Mary Consolata Namagambe, Founder of She for She Reusable Pads

Mary Consolata

More than 80 million girls in developing countries face a huge monthly challenge due to their menstrual periods. This is as a result of poverty which does not allow them to purchase sanitary towels. They would rather spend the little they have on other necessities such as food and opt for other things such as rags and mattress to deal with their menstruation. This condition has hindered most of them from going to school during menstruation and this has led to poor academic performance. It is very unfortunate that some have to drop out of school (Kiunguyu,2019). In the northern parts of Kenya, girls sit in holes dug in the ground until their monthly cycle is over. During this time, they are secluded since they are considered unclean.

Uganda is not an exception, this is why Ugandan Mary Consolata Namagambe, a law student in Denmark and human rights activist, had to go back to her country of origin. She felt something had to be done about this situation. She extended her work to neighboring countries, Kenya and Tanzania. Namagambe mentioned that growing up, she had never lacked sanitary towels or money to buy them, therefore it saddened her seeing other girls from her country suffering because they cannot afford to purchase them. Thus, she did research and came up with reusable pads which she called She for She. According to the organization’s website, these pads are combined with health education through an interactive, comic-based booklet which is created to allow girls to make informed choices and somewhat boost their output and well-being.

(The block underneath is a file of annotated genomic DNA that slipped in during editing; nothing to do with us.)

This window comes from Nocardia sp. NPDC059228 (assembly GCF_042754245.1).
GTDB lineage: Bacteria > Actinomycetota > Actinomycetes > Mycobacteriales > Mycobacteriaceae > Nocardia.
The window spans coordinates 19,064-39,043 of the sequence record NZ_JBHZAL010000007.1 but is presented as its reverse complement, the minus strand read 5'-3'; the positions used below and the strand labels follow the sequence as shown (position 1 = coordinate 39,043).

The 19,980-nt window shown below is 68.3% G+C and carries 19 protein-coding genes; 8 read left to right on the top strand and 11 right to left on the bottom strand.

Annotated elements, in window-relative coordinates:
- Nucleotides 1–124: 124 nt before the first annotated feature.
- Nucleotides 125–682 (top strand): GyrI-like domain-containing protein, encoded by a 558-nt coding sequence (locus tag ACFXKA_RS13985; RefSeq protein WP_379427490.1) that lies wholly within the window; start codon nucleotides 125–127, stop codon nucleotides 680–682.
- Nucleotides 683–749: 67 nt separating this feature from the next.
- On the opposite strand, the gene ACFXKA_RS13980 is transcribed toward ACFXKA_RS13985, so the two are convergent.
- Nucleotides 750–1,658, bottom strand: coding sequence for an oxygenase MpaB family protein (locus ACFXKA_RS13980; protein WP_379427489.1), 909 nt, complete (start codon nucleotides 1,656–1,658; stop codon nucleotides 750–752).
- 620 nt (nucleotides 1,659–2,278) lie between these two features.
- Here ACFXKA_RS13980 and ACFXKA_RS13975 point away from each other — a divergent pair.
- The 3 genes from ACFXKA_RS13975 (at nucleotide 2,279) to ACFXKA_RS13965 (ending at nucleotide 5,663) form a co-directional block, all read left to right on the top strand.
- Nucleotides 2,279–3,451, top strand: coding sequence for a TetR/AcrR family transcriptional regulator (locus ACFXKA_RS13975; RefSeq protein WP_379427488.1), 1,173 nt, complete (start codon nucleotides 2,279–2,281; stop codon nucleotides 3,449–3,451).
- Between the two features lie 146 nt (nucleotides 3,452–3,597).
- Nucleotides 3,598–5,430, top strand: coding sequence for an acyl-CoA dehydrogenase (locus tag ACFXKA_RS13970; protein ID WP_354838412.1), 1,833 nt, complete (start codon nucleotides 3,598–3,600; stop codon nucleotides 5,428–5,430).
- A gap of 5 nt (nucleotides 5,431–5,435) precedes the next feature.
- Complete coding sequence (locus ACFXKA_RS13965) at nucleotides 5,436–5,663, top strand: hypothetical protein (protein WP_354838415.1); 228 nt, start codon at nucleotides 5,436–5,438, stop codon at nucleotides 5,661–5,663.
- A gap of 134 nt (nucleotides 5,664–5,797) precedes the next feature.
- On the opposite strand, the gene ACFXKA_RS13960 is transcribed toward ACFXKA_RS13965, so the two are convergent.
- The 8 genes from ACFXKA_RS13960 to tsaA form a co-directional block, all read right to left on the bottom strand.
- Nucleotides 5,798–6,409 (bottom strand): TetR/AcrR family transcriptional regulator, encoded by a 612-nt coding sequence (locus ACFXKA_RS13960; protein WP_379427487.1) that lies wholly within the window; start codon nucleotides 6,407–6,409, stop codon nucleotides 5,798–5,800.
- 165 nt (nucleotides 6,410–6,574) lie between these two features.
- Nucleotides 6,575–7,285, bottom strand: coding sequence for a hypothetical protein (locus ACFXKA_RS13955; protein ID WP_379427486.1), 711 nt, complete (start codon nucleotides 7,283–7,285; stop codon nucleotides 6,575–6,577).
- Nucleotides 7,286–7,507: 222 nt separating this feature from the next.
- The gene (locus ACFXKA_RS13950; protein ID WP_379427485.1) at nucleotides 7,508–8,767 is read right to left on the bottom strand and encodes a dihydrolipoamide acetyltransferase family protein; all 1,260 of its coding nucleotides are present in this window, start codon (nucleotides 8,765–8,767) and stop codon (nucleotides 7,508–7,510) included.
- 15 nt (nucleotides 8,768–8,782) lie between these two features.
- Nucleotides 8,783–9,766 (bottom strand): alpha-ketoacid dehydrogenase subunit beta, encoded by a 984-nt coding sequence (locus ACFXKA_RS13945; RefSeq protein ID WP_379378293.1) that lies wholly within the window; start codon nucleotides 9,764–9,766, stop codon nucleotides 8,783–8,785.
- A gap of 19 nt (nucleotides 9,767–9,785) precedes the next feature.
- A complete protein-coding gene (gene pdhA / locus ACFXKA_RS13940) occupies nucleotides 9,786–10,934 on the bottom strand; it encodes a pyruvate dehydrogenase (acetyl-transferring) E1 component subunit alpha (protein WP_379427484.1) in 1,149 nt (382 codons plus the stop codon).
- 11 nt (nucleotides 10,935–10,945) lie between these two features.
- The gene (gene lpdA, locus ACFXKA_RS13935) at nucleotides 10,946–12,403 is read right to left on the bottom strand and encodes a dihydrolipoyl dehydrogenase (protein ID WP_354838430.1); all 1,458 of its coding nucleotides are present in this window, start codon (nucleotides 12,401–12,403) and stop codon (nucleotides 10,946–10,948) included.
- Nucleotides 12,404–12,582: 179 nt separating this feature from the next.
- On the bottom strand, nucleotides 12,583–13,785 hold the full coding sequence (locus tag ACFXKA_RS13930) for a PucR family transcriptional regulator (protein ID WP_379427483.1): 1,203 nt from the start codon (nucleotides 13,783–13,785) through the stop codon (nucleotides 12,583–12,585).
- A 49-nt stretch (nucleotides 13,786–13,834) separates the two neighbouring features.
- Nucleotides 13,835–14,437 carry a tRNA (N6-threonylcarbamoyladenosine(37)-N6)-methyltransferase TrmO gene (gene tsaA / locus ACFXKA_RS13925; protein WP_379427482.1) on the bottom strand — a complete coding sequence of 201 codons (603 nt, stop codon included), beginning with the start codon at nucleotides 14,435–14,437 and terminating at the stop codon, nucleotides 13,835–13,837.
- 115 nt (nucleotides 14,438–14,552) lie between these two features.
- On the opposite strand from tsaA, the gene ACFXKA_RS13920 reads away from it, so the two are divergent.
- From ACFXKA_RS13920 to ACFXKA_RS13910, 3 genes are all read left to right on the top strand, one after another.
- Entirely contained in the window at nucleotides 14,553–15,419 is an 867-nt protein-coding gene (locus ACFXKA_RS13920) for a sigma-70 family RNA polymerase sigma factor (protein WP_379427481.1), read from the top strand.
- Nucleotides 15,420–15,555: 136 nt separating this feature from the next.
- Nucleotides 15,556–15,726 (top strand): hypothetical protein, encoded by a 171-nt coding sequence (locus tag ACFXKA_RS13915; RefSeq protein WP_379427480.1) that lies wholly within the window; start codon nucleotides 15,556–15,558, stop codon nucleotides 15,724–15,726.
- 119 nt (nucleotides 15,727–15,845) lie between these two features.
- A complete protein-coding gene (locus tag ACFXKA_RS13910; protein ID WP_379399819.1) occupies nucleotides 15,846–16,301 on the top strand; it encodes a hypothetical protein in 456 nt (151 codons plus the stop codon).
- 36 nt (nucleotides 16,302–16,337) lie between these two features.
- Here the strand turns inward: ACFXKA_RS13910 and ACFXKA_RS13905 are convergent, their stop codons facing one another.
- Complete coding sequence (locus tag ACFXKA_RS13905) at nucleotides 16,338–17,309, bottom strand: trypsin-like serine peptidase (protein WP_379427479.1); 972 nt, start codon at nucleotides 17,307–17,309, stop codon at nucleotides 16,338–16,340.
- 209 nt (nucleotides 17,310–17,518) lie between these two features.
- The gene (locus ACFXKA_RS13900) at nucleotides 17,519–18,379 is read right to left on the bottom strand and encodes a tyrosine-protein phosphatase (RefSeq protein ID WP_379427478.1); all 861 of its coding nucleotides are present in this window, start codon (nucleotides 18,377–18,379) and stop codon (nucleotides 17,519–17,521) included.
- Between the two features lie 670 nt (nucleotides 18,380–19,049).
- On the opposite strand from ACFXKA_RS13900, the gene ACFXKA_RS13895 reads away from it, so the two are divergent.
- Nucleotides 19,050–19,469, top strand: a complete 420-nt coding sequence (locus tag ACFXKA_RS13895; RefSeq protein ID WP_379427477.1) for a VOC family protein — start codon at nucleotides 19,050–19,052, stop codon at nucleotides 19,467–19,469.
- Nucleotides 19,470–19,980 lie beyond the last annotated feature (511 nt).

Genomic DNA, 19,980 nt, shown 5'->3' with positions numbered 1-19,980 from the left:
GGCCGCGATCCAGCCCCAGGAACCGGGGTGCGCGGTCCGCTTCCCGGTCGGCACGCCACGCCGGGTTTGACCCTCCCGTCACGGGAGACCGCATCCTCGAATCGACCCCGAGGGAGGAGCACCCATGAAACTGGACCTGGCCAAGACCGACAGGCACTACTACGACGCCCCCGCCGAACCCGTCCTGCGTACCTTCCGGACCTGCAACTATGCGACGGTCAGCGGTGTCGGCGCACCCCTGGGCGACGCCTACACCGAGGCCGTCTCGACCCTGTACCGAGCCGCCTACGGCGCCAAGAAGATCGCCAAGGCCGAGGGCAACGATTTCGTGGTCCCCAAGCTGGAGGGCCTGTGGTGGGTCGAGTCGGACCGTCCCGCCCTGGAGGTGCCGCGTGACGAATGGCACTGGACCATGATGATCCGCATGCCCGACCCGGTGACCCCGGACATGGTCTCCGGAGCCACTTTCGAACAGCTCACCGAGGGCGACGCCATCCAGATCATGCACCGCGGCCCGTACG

Economically, this company is of great benefit to vulnerable women in Uganda. This is because the She for She pads are locally made by these women in Mateete Village in Uganda’s capital city, Kampala (Which is where Namagambe was born). They are educated on the crucial skills required to make the pads, in this way they earn and are therefore able to provide for their families. These pads, which are not only affordable, but also environmentally friendly, empower girls by allowing them to stay in school more and become more comfortable.

She for She also teaches girls about menstruation and self-esteem through workshops, educational activities and capacity-building programs. It discusses social and economic stigmatization, taboos and discrimination associated with menstruation. Namagambe insists that menstruation is something natural that should not keep any girl away from school.

Namagambe was selected to be part of the United Nations Human Rights Fellowship Program for people of African origin. Here is what she had to say to the Office of the United Nations High Commission for Human Rights,

“It was a sensitive project for me because I could see myself in it. I could see being young and being bullied. It was really important for me to create a space where we could have a voice, have a conversation and also teach our fellow Danes what this word (a word in Danish most commonly translated to a negro, but in its worst usage is equivalent to ‘n****r’) does to us.”


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